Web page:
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Oil falls on disappointing data, stronger dollar

Oil falls on disappointing data, stronger dollar

Oil fell again Tuesday after disappointing reports on factory production and new home construction raised more concerns about the economic recovery and future demand. The dollar rose against other currencies as well, pushing down crude.
Benchmark crude for June delivery lost $1.55 at $95.82 per barrel in midday trading on the New York Mercantile Exchange.
In London, Brent crude for June delivery fell $1.95 to $108.89 on the ICE Futures exchange.
The price of oil has dropped about 14 percent from a high of $113.52 on May 2.
The Federal Reserve said factory production fell 0.4 percent in April, its first decline in 10 months. A key reason was a drop in auto manufacturing after the Japan earthquake and tsunami led to a parts shortage. Overall, industrial production has risen nearly 11.5 percent since hitting a recession-low in June 2009 but is still about 7.5 percent below its pre-recession peak in September 2007.
Meanwhile the Commerce Department reported that new home construction fell 10.6 percent last month from March. Much of the decline occurred because apartment and condominium construction plummeted. The seasonally adjusted rate fell to 523,000 homes per year, which is less than half the 1.2 million homes per year that economists consider a sign of a healthy market.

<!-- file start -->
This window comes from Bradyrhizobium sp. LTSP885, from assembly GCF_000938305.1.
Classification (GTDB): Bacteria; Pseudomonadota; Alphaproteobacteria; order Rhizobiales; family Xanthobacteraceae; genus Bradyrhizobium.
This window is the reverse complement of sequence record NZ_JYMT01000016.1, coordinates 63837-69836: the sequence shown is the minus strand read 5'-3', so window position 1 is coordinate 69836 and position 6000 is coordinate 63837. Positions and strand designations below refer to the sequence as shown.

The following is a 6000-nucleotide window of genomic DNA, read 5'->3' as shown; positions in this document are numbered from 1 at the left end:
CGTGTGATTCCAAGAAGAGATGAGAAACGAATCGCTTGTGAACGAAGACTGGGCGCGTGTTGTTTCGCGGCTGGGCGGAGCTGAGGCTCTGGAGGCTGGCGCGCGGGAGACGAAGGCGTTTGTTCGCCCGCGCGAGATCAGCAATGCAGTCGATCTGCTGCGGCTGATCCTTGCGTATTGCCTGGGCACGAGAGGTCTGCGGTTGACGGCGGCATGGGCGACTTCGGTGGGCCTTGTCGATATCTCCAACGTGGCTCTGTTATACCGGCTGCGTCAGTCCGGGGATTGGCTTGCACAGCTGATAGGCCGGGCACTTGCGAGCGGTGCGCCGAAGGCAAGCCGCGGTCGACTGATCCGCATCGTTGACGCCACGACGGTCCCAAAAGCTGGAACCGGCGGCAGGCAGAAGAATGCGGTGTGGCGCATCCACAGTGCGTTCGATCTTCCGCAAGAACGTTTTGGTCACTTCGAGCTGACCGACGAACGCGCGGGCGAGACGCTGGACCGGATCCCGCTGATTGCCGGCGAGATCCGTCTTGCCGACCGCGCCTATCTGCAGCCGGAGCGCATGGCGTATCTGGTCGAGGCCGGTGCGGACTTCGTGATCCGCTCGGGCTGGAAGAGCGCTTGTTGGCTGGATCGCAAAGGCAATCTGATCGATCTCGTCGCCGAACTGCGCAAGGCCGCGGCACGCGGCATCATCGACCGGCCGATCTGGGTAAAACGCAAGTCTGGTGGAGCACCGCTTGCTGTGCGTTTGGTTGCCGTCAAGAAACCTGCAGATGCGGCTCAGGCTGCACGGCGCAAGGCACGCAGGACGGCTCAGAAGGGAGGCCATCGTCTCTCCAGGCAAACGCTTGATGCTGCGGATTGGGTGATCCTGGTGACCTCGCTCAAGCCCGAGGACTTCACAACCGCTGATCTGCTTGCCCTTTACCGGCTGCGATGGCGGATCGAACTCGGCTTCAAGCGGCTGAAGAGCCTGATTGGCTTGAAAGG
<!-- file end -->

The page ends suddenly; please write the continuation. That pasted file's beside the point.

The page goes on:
Oil also lost ground Tuesday as the dollar strengthened against other currencies. The dollar got a boost from Europe's debt woes, particularly worries that more will have to be done to rescue the Greek economy. Since commodities like oil are priced in dollars, a weaker dollar makes them more of a bargain for buyers who use foreign currencies, so the price falls.
Investors also are concerned about China's efforts to slow its economy and keep inflation under control. China is the world's second biggest oil consumer behind the U.S., and traders are concerned about diminishing demand.
"The rationale for justifying $100 oil is taking on water," oil analyst Stephen Schork said.
The good news for motorists is that lower oil prices are translating into lower prices at the pump. The national average for regular gasoline was $3.944 a gallon (almost a dollar a liter) on Tuesday. That's about 4 cents less than on Friday but 11.7 cents more than a month ago, according to AAA, Wright Express and the Oil Price Information Service.
In other Nymex trading in June contracts, heating oil fell 5 cents to $2.8262 per gallon (3.79 liters), gasoline futures lost 5 cents to $2.8831 a gallon (3.79 liters) and natural gas fell 14 cents to $4.242 per 1,000 cubic feet (28.32 cubic meters).


Updated : 2021-05-17 03:22 GMT+08:00